Two weeks ago, in a radio interview while vacationing at his California ranch, President Reagan declared, "I am basically opposed to the idea of punitive sanctions" against South Africa.

At the same time, he was telling aides privately that he would veto a sanctions bill even at the risk of a major confrontation with Congress.

Yesterday, Reagan partially reversed himself and put into effect many of the same limited economic sanctions against the white-minority government of South Africa that he had earlier opposed. In so doing, Reagan followed a common pattern of his presidency, holding out to the very last before retreating when threatened with certain defeat.

The decision to impose the limited sanctions and to embark on a more activist effort to influence South Africa took shape when the president returned last week to Washington to receive a blunt assessment from his senior advisers. According to informed officials, they told him that without quick action, his five-year policy of "constructive engagement" toward South Africa could well be repudiated by Congress. He was at risk, he was told, of losing all control over U.S. diplomacy toward Pretoria.

These officials, led by national security affairs adviser Robert C. McFarlane and joined last week by White House chief of staff Donald T. Regan, pointed out that Congress would cement the sanctions into law, making it more difficult for Reagan to move the Pretoria government toward reform.

By using an executive order to impose some sanctions on his own, as he did yesterday, Reagan was told, he could retain the flexibility to lift sanctions later if reforms were forthcoming, officials added. Reagan's constitutional prerogatives to make foreign policy, he was told, would be challenged if Congress imposed its own sanctions.

The officials also told the president that a confrontation with Congress would do little to achieve real change in South Africa, but that a compromise would send a powerful signal, and "the only way to do that would be to make a gesture of goodwill toward the Congress," as one put it.

Secretary of State George P. Shultz described this argument yesterday by saying Reagan wanted to "send a single message to the government of South Africa . . . on behalf of all Americans, on behalf of all the government, on behalf of the Congress and the presidency, that apartheid must come to an end . . . ."

Reagan's top advisers added one more powerful argument: a defeat on South Africa, in which a threatened presidential veto was overridden, would probably spill over into the administration's crowded legislative agenda this fall. It could complicate Reagan's push for tax revision and weaken him in battles with Congress over spending, trade and agricultural issues, they said.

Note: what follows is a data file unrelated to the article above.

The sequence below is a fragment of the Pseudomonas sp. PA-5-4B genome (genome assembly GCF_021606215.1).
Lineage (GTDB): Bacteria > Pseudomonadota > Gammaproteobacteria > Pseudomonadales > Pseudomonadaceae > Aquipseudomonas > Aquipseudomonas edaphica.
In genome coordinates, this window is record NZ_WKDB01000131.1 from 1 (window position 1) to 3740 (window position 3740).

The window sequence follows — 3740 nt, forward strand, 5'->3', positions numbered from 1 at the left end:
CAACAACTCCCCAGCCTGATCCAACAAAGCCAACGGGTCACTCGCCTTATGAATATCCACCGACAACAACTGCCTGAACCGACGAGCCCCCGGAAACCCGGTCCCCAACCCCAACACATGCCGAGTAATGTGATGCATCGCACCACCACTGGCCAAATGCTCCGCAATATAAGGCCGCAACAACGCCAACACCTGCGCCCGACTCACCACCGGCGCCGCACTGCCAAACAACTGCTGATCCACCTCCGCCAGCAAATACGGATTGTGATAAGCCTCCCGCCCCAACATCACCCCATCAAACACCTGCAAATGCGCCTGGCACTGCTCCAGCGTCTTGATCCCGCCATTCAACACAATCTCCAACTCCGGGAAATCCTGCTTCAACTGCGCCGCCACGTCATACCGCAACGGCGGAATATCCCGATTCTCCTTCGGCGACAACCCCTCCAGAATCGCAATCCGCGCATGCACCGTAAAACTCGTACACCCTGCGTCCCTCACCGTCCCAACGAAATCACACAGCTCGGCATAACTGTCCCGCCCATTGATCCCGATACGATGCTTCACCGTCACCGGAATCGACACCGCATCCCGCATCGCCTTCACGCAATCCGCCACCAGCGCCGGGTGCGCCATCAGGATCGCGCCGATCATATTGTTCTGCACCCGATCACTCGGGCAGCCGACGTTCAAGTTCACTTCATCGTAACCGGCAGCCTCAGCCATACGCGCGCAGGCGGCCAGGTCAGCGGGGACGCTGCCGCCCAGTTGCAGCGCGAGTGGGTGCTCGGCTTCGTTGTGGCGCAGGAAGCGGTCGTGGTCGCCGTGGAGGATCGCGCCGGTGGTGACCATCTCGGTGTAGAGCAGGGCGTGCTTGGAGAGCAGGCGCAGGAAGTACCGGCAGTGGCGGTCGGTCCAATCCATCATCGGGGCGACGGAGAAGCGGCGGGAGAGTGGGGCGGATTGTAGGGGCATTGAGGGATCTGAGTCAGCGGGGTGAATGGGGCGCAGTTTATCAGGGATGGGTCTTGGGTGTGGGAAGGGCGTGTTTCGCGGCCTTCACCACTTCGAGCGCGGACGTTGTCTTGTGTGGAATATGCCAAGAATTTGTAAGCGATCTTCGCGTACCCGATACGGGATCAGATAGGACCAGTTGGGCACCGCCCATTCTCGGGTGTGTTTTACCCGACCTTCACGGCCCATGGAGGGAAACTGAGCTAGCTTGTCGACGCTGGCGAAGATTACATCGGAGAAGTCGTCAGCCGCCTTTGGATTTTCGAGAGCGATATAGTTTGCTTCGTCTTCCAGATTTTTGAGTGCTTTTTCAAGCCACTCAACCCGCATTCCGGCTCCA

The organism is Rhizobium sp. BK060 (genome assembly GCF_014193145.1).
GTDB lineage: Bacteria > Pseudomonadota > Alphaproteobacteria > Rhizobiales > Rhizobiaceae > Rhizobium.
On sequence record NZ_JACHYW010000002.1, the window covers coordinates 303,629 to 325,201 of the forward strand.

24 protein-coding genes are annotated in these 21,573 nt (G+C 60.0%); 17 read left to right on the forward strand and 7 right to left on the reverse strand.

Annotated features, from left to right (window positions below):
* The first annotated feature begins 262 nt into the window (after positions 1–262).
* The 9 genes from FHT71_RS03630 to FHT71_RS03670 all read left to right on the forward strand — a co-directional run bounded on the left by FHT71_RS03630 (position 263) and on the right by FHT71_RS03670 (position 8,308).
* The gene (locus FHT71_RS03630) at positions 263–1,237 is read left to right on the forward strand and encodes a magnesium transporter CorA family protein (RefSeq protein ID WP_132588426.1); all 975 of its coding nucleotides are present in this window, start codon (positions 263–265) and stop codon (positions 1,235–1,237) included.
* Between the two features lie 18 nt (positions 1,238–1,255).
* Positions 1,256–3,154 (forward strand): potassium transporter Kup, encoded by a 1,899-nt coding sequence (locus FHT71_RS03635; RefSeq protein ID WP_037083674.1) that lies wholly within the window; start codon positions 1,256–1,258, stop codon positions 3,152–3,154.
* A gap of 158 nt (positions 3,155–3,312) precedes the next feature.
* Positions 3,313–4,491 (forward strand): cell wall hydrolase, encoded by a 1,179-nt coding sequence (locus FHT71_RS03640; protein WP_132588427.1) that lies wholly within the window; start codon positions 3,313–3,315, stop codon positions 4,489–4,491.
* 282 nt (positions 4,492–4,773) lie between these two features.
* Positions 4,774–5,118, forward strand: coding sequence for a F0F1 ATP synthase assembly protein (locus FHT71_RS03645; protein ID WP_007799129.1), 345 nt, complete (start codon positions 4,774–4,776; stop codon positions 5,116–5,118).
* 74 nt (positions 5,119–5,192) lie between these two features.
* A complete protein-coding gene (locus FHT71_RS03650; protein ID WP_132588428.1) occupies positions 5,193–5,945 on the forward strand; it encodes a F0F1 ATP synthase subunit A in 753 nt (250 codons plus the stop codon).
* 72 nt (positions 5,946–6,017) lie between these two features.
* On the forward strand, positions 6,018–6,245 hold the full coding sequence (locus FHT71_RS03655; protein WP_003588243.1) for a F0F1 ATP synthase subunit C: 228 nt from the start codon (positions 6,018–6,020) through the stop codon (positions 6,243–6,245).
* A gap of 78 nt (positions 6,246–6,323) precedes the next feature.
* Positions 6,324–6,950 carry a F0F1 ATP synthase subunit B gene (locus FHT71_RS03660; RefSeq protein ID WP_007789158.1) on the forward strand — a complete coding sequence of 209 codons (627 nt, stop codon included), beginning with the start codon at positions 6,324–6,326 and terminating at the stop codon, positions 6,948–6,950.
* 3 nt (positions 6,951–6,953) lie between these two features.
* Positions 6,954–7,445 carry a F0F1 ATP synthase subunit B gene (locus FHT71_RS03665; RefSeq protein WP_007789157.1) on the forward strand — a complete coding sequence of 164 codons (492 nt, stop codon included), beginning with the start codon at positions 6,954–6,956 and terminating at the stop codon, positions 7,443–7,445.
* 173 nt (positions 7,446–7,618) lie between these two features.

Officials said they feared a "contentious" first phase of the president's fall push that would put him directly at odds with the Republican leadership.

Another factor that apparently influenced Reagan was the argument advanced last week by Senate Foreign Relations Committee Chairman Richard G. Lugar (R-Ind.) that many of the measures in the bill were not punitive sanctions of the type Reagan had said would hurt South Africa's 21 million blacks.

"Lugar's argument was very persuasive in terms of what the sanctions did," said a White House official. Reagan yesterday imposed sanctions he said were aimed directly at apartheid, but sidestepped more severe measures pending in Congress that he said would penalize South Africans generally.

Moreover, according to informed officials, Reagan was receptive to the idea of limited sanctions because there had been little progress toward negotiations in South Africa since the Aug. 15 address by President Pieter W. Botha, who rejected major reforms of apartheid, the nation's system of rigid racial segregation.

Although Reagan had remained optimistic about what he viewed as progress in South Africa, officials said it was obvious that negotiations were not beginning within the framework of a few weeks that McFarlane had set publicly.

Reagan's move to avert what seemed a certain legislative defeat was similar to other policy shifts of his presidency. A major one, on taxes, occurred after a big tax cut in his first year. Despite later vows that he would not accept tax increases, he later consented to four of them.

By most accounts, the concern about a legislative defeat was held by top White House officials for a month or more, but Reagan's views apparently were not changed until last week. Yesterday, one senior official, speaking to reporters at the White House on condition he not be identified by name, said Reagan's views were "maturing over a course of months . . . . We've been saying many of these things behind the scenes for a long, long time, and the president has endorsed our having said these things now."

Several officials said they think the president waited too long to impose limited sanctions, giving the unavoidable appearance that he was desperately avoiding a legislative defeat.

"We could have done this in June or July," one official said.